January’s delayed retail sales figures, February’s inflation numbers and the latest report on durable goods orders all take on added significance, particularly after a recent batch of disappointing data showing that both consumers and businesses have pulled back.
There is also a key Brexit vote scheduled for Tuesday to keep an eye on. Just 19 days before the U.K. is due to leave the European Union, lawmakers are expected to reject British Prime Minster Theresa May’s Brexit deal, which could reignite fears about an eventual no-deal Brexit outcome.
Elsewhere, China has key data, including the latest reading on industrial production, which will be watched for further signs of damage from the ongoing trade spat with the U.S. Data at the end of last week showed that China’s exports in February tumbled the most in three years, while imports fell for a third straight month, pointing to a further slowdown in the economy.
Ahead of the coming week, Investing.com has compiled a list of the five biggest events on the economic calendar that are most likely to affect the markets.
1. U.S. Retail Sales
The Commerce Department will release data on retail sales for January at 8:30AM ET (12:30 GMT) on Monday.
The consensus forecast is that the report, delayed by roughly three weeks due to the government shutdown, will show retail sales were flat, following a plunge of 1.2% in December, which was the largest decline since September 2009.
Excluding the automobile sector, sales are expected to rise 0.4%, bouncing back from a drop of 1.8% in the preceding month.Rising retail sales over time correlate with stronger economic growth, while weaker sales signal a declining economy. Consumer spending accounts for as much as 70% of U.S. economic growth.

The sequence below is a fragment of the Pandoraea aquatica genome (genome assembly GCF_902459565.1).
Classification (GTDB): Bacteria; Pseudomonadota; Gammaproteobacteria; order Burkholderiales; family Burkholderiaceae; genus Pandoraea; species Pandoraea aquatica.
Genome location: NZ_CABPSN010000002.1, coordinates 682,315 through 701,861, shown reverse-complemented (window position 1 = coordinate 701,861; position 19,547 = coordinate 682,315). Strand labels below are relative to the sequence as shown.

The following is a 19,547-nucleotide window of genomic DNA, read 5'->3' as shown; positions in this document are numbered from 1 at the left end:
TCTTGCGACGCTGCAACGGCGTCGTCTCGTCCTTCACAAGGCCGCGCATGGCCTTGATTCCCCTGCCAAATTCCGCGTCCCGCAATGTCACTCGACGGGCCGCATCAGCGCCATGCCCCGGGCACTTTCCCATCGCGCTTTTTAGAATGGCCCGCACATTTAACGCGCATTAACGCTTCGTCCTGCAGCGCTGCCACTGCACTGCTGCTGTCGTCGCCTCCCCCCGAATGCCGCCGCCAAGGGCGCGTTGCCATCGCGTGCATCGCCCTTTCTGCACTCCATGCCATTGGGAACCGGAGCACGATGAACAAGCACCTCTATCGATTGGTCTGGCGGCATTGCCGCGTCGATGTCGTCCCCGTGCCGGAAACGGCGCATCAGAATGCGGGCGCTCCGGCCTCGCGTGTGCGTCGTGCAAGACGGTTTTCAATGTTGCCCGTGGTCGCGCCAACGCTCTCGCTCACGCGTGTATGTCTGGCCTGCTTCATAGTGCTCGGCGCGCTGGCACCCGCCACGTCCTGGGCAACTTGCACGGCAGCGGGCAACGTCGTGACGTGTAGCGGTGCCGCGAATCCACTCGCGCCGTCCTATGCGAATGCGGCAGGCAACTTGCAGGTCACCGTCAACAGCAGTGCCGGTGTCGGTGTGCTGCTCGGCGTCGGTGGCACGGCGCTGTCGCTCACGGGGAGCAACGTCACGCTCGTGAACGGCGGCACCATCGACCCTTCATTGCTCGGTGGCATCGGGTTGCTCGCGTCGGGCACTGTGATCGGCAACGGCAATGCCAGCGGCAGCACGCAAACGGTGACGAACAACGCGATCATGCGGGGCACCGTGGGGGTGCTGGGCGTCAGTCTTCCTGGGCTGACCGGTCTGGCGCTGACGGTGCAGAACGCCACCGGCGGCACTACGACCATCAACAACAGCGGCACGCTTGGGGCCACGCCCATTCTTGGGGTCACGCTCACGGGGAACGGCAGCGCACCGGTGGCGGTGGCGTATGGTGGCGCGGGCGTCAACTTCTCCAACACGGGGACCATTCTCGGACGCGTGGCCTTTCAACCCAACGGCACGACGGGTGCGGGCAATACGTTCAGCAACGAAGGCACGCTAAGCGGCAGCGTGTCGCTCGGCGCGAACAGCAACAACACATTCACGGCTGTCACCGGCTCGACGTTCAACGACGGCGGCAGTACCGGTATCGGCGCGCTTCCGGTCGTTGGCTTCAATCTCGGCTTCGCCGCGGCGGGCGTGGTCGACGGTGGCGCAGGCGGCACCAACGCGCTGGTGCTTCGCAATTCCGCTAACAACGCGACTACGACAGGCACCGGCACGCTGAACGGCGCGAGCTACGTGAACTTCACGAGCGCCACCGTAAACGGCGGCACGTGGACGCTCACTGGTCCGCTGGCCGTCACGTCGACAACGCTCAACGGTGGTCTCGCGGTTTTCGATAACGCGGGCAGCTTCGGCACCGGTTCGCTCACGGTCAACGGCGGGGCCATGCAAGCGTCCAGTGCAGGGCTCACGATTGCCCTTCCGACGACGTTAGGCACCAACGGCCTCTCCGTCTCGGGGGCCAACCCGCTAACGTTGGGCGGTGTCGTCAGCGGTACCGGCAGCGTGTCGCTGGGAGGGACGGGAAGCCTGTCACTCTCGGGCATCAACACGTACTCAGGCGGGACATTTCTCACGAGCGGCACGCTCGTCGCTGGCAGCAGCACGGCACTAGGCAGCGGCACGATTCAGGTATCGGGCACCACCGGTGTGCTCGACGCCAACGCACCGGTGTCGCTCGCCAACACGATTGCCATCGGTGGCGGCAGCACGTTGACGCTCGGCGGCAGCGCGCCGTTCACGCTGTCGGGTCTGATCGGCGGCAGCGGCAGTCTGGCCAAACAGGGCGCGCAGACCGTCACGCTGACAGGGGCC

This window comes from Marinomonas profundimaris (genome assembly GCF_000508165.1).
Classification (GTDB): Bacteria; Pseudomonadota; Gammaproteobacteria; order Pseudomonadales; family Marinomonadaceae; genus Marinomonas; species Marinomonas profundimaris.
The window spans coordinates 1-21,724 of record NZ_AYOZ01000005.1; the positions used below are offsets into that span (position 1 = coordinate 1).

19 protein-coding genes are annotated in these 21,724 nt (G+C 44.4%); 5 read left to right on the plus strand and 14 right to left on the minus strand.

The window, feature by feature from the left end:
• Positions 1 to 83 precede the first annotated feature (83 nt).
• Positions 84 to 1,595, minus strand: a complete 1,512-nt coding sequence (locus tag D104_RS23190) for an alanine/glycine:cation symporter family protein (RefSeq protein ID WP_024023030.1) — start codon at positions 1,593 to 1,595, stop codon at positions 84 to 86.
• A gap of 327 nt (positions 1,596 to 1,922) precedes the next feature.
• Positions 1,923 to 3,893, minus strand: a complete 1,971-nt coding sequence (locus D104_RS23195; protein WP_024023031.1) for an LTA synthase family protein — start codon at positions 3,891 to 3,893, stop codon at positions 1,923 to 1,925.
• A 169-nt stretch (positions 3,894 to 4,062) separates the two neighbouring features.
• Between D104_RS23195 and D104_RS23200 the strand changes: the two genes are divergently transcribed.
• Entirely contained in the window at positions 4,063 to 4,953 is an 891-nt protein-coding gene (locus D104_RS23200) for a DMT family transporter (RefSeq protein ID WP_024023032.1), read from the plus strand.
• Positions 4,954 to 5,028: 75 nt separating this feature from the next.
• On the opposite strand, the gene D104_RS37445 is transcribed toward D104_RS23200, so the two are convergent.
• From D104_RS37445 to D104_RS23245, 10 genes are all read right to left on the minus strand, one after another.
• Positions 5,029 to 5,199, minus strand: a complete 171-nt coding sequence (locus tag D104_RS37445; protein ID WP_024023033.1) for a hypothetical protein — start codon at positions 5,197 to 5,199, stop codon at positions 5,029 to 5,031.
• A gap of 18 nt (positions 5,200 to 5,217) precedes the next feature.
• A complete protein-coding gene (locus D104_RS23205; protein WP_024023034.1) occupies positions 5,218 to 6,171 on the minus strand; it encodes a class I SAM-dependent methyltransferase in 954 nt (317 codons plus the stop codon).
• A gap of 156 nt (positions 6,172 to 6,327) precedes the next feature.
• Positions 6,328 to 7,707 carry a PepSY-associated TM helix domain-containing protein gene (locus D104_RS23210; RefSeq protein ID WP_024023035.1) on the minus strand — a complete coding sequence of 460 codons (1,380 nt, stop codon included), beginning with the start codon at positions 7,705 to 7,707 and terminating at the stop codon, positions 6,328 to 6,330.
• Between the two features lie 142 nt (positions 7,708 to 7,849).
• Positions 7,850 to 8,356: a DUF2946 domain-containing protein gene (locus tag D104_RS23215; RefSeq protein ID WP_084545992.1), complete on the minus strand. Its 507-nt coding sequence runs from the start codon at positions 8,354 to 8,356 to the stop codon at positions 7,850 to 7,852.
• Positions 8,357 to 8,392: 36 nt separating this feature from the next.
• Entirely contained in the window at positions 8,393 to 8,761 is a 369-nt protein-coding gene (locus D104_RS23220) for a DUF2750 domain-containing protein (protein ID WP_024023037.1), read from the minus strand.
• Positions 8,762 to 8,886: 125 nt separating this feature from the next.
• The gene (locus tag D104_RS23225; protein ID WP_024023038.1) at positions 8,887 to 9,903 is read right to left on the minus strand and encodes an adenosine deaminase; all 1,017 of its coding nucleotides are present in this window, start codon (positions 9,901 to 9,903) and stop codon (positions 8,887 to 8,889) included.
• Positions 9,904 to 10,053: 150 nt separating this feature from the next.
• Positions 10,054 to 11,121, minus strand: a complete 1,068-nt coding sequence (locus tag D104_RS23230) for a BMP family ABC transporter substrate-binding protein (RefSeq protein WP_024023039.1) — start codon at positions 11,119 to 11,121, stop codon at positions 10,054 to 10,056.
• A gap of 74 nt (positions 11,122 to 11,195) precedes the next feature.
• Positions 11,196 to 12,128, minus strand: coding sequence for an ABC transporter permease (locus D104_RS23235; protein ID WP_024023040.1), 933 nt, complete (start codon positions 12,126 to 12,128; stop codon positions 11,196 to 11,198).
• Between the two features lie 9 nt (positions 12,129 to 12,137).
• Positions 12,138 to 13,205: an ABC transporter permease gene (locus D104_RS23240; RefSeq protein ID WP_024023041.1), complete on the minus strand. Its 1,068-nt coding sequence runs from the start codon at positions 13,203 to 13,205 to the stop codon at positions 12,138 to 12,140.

2. U.S. Inflation
The Commerce Department will publish February CPI figures at 8:30AM ET (12:30 GMT) Tuesday. Consumer prices are expected to have risen 0.2% last month, according to estimates, compared to January’s flat reading. On a yearly base, CPI is projected to climb 1.6%, the same gain recorded a month earlier.
Excluding the cost of food and fuel, core inflation prices are forecast to have gained 0.2% last month and 2.2% over the prior year.
3. U.S. Durable Goods Orders
The Commerce Department will release data on January durable goods orders at 8:30AM ET (12:30 GMT) Wednesday. The consensus forecast is that the report will show orders for durable goods fell by 0.7% last month. Core orders, which exclude volatile transportation items, are forecast to rise 0.2%.
Also on the economic calendar this week will be producer price inflation figures, a preliminary reading on Michigan consumer sentiment, as well as the latest JOLTS report.
Meanwhile, the Fed will largely be out of the picture in the coming week, with officials from the U.S. central bank in a blackout period ahead of the March 19-20 meeting. But Fed Chair Jerome Powell is slated to appear in an interview on CBS’s “60 Minutes” on Sunday.
The U.S. central bank, after raising interest rates four times last year, has signaled recently that it will be “patient” before tightening monetary policy further, in a nod to rising concerns about the economic outlook.
4. Brexit Vote
With less than three weeks to go until Britain is expected to leave the European Union, investors will keep a watchful eye on the British parliament’s vote on whether to approve Prime Minister Theresa May’s withdrawal deal.
May’s government is scrambling – so far unsuccessfully – to secure last-minute changes to an exit agreement she negotiated with the EU before Tuesday’s vote.
If she fails, lawmakers are expected to force May to seek a delay to Brexit that some fear could see the 2016 decision to leave the bloc reversed. Others argue that without a delay Britain faces chaos if it leaves without a deal on March 29. Besides Brexit, market players will focus on monthly GDP figures for further hints on the health of the economy.
5. China Industrial Output
China will release January industrial production figures on Thursday morning. The consensus among analysts is that the data will show China’s factory output grew 5.5%, slowing from a gain of 5.7% recorded in December. At the same time, the Asian nation will publish reports on fixed asset investment and retail sales.
Recent data has shown that China’s economy is still losing steam, after growth last year cooled to a near 30-year low, highlighting the fallout from the ongoing U.S.-China trade dispute.